Stimulus funds may help rural hospitals convert to electronic health records.
The S.C. Research Foundation will receive $156,000 to help rural hospitals determine the course they’ll take in the recommended conversion from paper-based medical records to electronic health records.
Amy Martin, deputy director for the SC Rural Health Research Center in the Arnold School of Public Health says the program is administered by the Centers for Medicare & Medicaid Services (CMS).
Right now CMS is providing incentives to providers to adopt EMR and participate in health information exchange. But those incentives wane in the next years. And instead of using a carrot, they’ll be using a stick. And if you still haven’t adopted it, your reimbursement rates will be reduced.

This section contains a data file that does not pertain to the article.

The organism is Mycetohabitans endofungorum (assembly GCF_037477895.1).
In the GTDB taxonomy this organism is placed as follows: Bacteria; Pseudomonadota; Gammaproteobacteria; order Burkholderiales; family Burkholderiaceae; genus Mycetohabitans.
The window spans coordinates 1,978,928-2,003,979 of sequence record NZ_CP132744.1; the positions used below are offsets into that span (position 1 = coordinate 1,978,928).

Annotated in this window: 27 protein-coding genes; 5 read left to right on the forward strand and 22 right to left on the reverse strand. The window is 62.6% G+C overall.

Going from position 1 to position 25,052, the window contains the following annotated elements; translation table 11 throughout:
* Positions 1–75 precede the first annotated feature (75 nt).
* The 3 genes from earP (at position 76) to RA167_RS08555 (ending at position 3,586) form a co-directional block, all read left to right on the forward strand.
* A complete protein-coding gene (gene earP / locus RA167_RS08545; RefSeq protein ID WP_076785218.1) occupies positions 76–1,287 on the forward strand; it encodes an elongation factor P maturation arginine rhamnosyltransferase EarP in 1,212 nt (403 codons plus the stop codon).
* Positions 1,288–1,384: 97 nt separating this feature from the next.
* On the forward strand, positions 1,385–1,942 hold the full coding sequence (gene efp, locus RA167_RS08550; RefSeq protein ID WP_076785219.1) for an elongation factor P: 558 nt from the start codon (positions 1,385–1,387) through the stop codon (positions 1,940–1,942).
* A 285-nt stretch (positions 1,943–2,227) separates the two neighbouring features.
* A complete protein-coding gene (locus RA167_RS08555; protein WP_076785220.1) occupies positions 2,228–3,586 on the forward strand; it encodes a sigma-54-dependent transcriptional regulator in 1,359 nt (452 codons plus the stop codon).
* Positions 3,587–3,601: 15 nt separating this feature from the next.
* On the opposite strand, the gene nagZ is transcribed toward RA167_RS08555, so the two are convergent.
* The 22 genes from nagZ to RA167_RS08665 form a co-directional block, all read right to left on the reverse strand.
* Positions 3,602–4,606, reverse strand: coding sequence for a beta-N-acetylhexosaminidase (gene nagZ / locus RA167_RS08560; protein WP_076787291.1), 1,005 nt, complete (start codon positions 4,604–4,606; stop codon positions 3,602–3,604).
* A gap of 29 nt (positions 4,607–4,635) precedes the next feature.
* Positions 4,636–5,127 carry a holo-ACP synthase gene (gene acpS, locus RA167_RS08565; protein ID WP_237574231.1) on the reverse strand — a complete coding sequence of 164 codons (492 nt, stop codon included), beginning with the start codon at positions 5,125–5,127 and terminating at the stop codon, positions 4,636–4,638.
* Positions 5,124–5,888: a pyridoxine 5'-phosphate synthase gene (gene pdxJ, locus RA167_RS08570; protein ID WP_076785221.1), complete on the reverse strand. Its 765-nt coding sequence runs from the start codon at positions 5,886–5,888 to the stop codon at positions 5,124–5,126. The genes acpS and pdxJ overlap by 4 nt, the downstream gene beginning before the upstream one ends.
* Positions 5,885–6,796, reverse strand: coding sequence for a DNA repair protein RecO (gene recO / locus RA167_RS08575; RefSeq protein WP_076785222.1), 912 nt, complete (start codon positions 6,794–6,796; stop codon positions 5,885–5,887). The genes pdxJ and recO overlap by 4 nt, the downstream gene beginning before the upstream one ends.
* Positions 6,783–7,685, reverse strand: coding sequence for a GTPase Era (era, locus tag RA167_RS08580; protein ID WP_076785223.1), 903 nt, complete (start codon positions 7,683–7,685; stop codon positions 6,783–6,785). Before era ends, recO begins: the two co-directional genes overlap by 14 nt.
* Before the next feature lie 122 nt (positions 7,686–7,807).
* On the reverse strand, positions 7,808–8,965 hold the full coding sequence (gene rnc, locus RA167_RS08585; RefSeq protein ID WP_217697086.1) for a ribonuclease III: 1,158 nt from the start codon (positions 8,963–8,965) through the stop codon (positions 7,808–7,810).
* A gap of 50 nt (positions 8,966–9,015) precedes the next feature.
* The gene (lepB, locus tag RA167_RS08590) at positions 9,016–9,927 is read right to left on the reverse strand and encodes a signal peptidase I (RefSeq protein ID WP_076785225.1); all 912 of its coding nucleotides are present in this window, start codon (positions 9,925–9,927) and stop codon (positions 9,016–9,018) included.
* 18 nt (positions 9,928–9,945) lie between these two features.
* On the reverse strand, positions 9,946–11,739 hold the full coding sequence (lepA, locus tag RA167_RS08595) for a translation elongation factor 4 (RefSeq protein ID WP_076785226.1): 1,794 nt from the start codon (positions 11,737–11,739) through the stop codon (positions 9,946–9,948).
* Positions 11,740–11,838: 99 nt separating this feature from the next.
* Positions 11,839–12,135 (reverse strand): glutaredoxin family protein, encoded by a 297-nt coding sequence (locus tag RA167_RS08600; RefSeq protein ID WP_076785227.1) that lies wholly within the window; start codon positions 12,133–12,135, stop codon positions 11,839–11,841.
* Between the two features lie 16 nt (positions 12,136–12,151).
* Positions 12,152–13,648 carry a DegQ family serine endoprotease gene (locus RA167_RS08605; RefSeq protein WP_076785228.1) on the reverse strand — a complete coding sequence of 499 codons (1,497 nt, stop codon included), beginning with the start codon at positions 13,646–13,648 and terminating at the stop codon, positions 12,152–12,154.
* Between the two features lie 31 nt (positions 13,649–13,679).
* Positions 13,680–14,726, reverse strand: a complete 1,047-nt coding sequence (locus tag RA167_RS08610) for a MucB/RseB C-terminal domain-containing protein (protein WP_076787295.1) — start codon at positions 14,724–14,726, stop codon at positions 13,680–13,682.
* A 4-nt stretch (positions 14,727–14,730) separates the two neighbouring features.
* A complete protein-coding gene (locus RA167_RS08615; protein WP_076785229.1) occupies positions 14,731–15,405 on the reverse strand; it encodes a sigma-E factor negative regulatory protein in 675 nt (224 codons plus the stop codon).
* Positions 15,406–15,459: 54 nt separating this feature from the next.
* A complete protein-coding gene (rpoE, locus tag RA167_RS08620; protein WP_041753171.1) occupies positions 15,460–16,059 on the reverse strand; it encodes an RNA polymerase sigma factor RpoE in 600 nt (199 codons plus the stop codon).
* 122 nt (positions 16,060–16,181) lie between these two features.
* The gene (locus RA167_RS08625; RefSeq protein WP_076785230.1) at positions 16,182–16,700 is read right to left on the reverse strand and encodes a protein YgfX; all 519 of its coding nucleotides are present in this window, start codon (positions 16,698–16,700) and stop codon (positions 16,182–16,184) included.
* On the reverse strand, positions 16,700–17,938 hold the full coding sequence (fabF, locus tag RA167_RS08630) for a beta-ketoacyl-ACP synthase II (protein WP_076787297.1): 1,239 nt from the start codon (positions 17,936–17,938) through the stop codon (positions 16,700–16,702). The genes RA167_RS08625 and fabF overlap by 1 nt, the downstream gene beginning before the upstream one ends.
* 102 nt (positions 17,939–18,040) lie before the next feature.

Martin says the choice to convert is a difficult one for smaller facilities:
There are still some rural hospitals, and even some rural providers, who have to weigh the benefit versus the expense. And there are still some facilities in our state where it still remains cheaper to practice health care in a paper environment rather than an electronic environment just because of the cost to change their business practice.
Martin says while such record-keeping helps the patient, the cost to smaller hospitals may not be practical.
The idea is, the benefit to the patient is safety and improved health outcome, the benefit to the system over time is cost reduction. But those savings will only come over time, and as an individual facility the cost may be too much to bear in a short amount of time up front.
Martin says a nice by-product of adopting the paperless system will be recruitment and retention of young practitioners in rural South Carolina.
All of our medical students are trained on electronic devices. They don’t know how to practice medicine using paper records. It’s a foreign place for them.
A little more than $27.4 billion dollars over 10 years could be spent to help get the program underway nationwide.